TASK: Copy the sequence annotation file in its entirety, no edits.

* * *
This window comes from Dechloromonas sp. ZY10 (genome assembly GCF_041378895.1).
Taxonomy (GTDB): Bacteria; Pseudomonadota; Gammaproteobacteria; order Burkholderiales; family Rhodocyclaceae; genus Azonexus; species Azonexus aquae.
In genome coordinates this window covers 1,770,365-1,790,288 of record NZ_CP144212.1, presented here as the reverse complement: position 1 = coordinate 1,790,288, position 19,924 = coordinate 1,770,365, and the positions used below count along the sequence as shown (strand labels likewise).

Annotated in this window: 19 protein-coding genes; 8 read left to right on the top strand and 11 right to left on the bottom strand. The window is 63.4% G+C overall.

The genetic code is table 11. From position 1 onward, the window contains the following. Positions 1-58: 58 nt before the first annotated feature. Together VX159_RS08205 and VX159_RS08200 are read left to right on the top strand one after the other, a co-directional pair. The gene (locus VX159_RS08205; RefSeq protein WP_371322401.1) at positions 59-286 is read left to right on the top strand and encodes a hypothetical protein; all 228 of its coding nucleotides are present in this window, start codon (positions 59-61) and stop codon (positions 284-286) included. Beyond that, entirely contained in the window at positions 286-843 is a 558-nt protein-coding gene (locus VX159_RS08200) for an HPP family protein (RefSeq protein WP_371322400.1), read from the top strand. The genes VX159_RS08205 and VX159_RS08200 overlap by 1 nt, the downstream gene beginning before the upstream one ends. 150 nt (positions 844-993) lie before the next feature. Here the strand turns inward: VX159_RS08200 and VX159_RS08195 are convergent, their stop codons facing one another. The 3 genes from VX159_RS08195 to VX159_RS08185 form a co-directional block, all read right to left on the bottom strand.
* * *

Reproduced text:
This window comes from Dechloromonas sp. ZY10 (genome assembly GCF_041378895.1).
Taxonomy (GTDB): Bacteria; Pseudomonadota; Gammaproteobacteria; order Burkholderiales; family Rhodocyclaceae; genus Azonexus; species Azonexus aquae.
In genome coordinates this window covers 1,770,365-1,790,288 of record NZ_CP144212.1, presented here as the reverse complement: position 1 = coordinate 1,790,288, position 19,924 = coordinate 1,770,365, and the positions used below count along the sequence as shown (strand labels likewise).

Annotated in this window: 19 protein-coding genes; 8 read left to right on the top strand and 11 right to left on the bottom strand. The window is 63.4% G+C overall.

The genetic code is table 11. From position 1 onward, the window contains the following. Positions 1-58: 58 nt before the first annotated feature. Together VX159_RS08205 and VX159_RS08200 are read left to right on the top strand one after the other, a co-directional pair. The gene (locus VX159_RS08205; RefSeq protein WP_371322401.1) at positions 59-286 is read left to right on the top strand and encodes a hypothetical protein; all 228 of its coding nucleotides are present in this window, start codon (positions 59-61) and stop codon (positions 284-286) included. Beyond that, entirely contained in the window at positions 286-843 is a 558-nt protein-coding gene (locus VX159_RS08200) for an HPP family protein (RefSeq protein WP_371322400.1), read from the top strand. The genes VX159_RS08205 and VX159_RS08200 overlap by 1 nt, the downstream gene beginning before the upstream one ends. 150 nt (positions 844-993) lie before the next feature. Here the strand turns inward: VX159_RS08200 and VX159_RS08195 are convergent, their stop codons facing one another. The 3 genes from VX159_RS08195 to VX159_RS08185 form a co-directional block, all read right to left on the bottom strand.